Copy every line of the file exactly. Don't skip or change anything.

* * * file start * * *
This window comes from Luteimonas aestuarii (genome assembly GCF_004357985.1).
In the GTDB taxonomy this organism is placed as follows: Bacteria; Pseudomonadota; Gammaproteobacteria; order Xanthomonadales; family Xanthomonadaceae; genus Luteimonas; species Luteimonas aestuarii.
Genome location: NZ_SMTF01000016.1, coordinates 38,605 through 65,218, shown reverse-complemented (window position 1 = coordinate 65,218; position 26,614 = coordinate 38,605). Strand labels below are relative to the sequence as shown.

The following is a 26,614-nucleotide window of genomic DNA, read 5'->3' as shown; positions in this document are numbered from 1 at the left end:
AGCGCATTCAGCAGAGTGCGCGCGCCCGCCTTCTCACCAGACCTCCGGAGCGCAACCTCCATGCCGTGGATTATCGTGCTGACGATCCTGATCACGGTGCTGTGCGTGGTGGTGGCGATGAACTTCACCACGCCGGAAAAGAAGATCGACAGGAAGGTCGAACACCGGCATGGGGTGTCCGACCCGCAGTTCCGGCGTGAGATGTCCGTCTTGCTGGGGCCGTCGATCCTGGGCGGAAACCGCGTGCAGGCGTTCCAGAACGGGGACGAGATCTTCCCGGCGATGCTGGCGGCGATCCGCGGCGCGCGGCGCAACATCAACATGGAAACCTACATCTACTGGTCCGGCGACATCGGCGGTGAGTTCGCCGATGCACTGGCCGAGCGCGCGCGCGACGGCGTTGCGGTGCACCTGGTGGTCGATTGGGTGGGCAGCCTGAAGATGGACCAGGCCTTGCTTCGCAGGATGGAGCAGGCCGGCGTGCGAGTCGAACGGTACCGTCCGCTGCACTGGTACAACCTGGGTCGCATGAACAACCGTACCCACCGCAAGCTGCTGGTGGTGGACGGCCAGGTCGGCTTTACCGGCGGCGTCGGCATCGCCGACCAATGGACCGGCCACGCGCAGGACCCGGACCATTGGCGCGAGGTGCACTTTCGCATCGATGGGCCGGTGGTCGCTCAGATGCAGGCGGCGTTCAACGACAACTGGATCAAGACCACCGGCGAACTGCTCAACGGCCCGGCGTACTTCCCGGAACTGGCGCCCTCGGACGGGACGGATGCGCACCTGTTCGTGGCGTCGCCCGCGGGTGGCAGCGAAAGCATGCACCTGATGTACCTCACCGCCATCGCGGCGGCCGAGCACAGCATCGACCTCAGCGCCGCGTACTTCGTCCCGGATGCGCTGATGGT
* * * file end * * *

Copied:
This window comes from Luteimonas aestuarii (genome assembly GCF_004357985.1).
In the GTDB taxonomy this organism is placed as follows: Bacteria; Pseudomonadota; Gammaproteobacteria; order Xanthomonadales; family Xanthomonadaceae; genus Luteimonas; species Luteimonas aestuarii.
Genome location: NZ_SMTF01000016.1, coordinates 38,605 through 65,218, shown reverse-complemented (window position 1 = coordinate 65,218; position 26,614 = coordinate 38,605). Strand labels below are relative to the sequence as shown.

The following is a 26,614-nucleotide window of genomic DNA, read 5'->3' as shown; positions in this document are numbered from 1 at the left end:
AGCGCATTCAGCAGAGTGCGCGCGCCCGCCTTCTCACCAGACCTCCGGAGCGCAACCTCCATGCCGTGGATTATCGTGCTGACGATCCTGATCACGGTGCTGTGCGTGGTGGTGGCGATGAACTTCACCACGCCGGAAAAGAAGATCGACAGGAAGGTCGAACACCGGCATGGGGTGTCCGACCCGCAGTTCCGGCGTGAGATGTCCGTCTTGCTGGGGCCGTCGATCCTGGGCGGAAACCGCGTGCAGGCGTTCCAGAACGGGGACGAGATCTTCCCGGCGATGCTGGCGGCGATCCGCGGCGCGCGGCGCAACATCAACATGGAAACCTACATCTACTGGTCCGGCGACATCGGCGGTGAGTTCGCCGATGCACTGGCCGAGCGCGCGCGCGACGGCGTTGCGGTGCACCTGGTGGTCGATTGGGTGGGCAGCCTGAAGATGGACCAGGCCTTGCTTCGCAGGATGGAGCAGGCCGGCGTGCGAGTCGAACGGTACCGTCCGCTGCACTGGTACAACCTGGGTCGCATGAACAACCGTACCCACCGCAAGCTGCTGGTGGTGGACGGCCAGGTCGGCTTTACCGGCGGCGTCGGCATCGCCGACCAATGGACCGGCCACGCGCAGGACCCGGACCATTGGCGCGAGGTGCACTTTCGCATCGATGGGCCGGTGGTCGCTCAGATGCAGGCGGCGTTCAACGACAACTGGATCAAGACCACCGGCGAACTGCTCAACGGCCCGGCGTACTTCCCGGAACTGGCGCCCTCGGACGGGACGGATGCGCACCTGTTCGTGGCGTCGCCCGCGGGTGGCAGCGAAAGCATGCACCTGATGTACCTCACCGCCATCGCGGCGGCCGAGCACAGCATCGACCTCAGCGCCGCGTACTTCGTCCCGGATGCGCTGATGGT